Ants, wasps, thrips, spiders and other organisms dating to 95 million years ago are preserved with remarkable, life-like detail in Cretaceous amber from Ethiopia, according to a new study.
The amber, described in the latest Proceedings of the National Academy of Sciences, is the first from Africa to contain fossils.
Many of the preserved insects and plants represent the earliest African remains for certain species that either went extinct ages ago, or which were the distant ancestors of modern species.
Although the Cretaceous insects, ranging in size from .02 to .2 inches long, lived when dinosaurs were still around, at first glance they look like something tiny you'd find crawling or flying in your kitchen today.
"On a first approach, the fossil insects and spiders found in this amber are strikingly similar in aspect to their extant relatives," co-author Vincent Perrichot told Discovery News.
"But after a thorough examination, they can be distinguished based on some morphological differences," added Perrichot, a post-doctoral associate in paleontology at the University of Kansas Paleontological Institute and a researcher at the University of Rennes.
"Mostly these fossils show a combination of characters, primitive or advanced, which still exist today, but are found only in separate species."
He and his colleagues used powerful microscopes to analyze the amber, which was excavated near the town of Alem Ketema in the eastern part of the northwestern Plateau of Ethiopia. A few hundred pieces of amber were found there, of which 62 have been studied so far.
The "most outstanding discovery," according to the scientists, is "a complete, well-preserved although enrolled, wingless ant." It's one of the world's oldest fossilized ants, and suggests that ants may have first arose at, or near, what is now Africa.
Previously it was thought ants emerged in Laurasia, a continent that later broke up to form North America, Europe and Asia.
Lead author Alexander Schmidt told Discovery News that "the ant was probably foraging on the soil and on plants" when the resin blob trapped it. Angiosperms, or flowering plants, were just starting to spread.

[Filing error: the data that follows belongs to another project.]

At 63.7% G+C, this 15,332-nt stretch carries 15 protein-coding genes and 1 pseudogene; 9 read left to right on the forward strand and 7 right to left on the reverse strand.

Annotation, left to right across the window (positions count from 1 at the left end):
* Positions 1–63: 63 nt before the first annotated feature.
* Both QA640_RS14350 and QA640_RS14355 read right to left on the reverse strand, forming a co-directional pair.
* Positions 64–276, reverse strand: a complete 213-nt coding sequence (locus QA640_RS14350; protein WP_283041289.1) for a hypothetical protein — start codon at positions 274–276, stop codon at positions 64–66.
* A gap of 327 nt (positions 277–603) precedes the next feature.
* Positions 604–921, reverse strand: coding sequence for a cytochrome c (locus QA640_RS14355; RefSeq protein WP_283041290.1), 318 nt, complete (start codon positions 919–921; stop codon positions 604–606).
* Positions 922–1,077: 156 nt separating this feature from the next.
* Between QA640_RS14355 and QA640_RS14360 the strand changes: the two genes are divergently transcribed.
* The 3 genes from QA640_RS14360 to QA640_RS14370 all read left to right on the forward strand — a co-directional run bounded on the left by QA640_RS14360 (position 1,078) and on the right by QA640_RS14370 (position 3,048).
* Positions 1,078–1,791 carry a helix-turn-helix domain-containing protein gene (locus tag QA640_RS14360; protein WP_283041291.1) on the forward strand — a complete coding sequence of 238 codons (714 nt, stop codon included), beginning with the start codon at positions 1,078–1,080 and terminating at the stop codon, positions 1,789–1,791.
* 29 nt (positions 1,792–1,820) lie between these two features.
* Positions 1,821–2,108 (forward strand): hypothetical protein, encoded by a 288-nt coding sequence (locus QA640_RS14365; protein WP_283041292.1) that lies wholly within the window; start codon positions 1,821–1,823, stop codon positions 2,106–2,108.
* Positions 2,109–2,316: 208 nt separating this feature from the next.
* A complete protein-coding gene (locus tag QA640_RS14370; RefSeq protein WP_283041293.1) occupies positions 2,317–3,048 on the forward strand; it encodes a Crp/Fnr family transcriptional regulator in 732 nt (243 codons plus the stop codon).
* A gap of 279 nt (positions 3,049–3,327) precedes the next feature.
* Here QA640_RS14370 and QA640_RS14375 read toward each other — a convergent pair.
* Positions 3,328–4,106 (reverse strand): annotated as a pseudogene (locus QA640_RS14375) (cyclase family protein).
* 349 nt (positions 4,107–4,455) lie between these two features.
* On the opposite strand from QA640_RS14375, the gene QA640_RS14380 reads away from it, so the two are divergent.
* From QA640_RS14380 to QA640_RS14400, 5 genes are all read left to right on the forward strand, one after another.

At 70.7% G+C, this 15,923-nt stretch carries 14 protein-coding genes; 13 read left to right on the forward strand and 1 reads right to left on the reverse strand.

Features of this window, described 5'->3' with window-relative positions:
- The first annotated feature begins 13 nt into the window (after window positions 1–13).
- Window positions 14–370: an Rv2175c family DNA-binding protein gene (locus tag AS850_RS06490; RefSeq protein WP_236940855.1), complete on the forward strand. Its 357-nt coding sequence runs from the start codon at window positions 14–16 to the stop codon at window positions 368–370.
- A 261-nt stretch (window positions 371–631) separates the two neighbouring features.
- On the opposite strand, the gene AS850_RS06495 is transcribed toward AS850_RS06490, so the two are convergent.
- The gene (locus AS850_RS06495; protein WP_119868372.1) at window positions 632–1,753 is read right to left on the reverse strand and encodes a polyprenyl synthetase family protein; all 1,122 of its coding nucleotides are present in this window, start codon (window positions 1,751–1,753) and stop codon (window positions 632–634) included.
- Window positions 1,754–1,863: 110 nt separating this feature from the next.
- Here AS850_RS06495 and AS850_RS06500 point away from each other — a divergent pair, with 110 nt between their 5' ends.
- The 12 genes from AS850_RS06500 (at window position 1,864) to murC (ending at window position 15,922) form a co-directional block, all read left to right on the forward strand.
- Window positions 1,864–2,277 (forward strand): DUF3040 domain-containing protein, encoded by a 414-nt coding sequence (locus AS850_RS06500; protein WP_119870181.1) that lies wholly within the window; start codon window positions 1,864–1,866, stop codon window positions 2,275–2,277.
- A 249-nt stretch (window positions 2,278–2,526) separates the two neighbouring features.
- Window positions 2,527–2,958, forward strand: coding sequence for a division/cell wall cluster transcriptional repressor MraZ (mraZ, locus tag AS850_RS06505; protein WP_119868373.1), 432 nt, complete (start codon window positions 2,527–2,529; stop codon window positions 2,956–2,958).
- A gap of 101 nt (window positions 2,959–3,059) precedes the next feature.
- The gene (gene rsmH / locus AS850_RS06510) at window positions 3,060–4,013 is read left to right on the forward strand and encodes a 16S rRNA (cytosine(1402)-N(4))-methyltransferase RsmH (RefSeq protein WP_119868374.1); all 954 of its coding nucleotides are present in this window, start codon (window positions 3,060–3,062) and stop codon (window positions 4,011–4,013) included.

It's believed that angiosperms and many insects, such as ants, co-evolved. No pollinating insects were found in the amber, suggesting that flowering plants were still rare in Ethiopia at this time when cone-bearing trees and shrubs were more plentiful there.
Other significant finds in the amber include a male spider from the Linyphiidae family of sheet-web weavers.
It's the second oldest member of this family ever discovered. Schmidt, a professor in the Courant Geobiology Research Center at the University of Gottingen, said the dripping resin probably trapped the spider at or near its web, since its modern relatives often construct their webs close to the ground in leaf litter.
Thrips and various small, parasitic wasps, such as the "false fairy wasp," were also found.
Since bacteria, fungi and plant remains were additionally preserved, the amber reveals the interactions insects had with these species.
"A good example for direct evidence of interactions in the amber is the occurrence of fungal remains inside insect fecal pellets that may originate from beetles," Schmidt said.
"The fungi were grazed by insects on their larvae and the insect fecal pellets became enclosed in the liquid resin."
Derek Briggs, director of the Yale Peabody Museum of Natural History, told Discovery News, "This is an important paper, reporting the first discovery of amber from the African continent that contains fossils."
Hair of a Fern
"It provides totally new information on the plants, fungi and insect and other arthropods from a woodland setting during the Cretaceous, about 95 million years ago, in the area of Africa that is now Ethiopia,” Briggs added.
The amber is presently housed at the Natural History Museum in Berlin, the Natural History Museum of Vienna, and at the American Museum of Natural History in New York.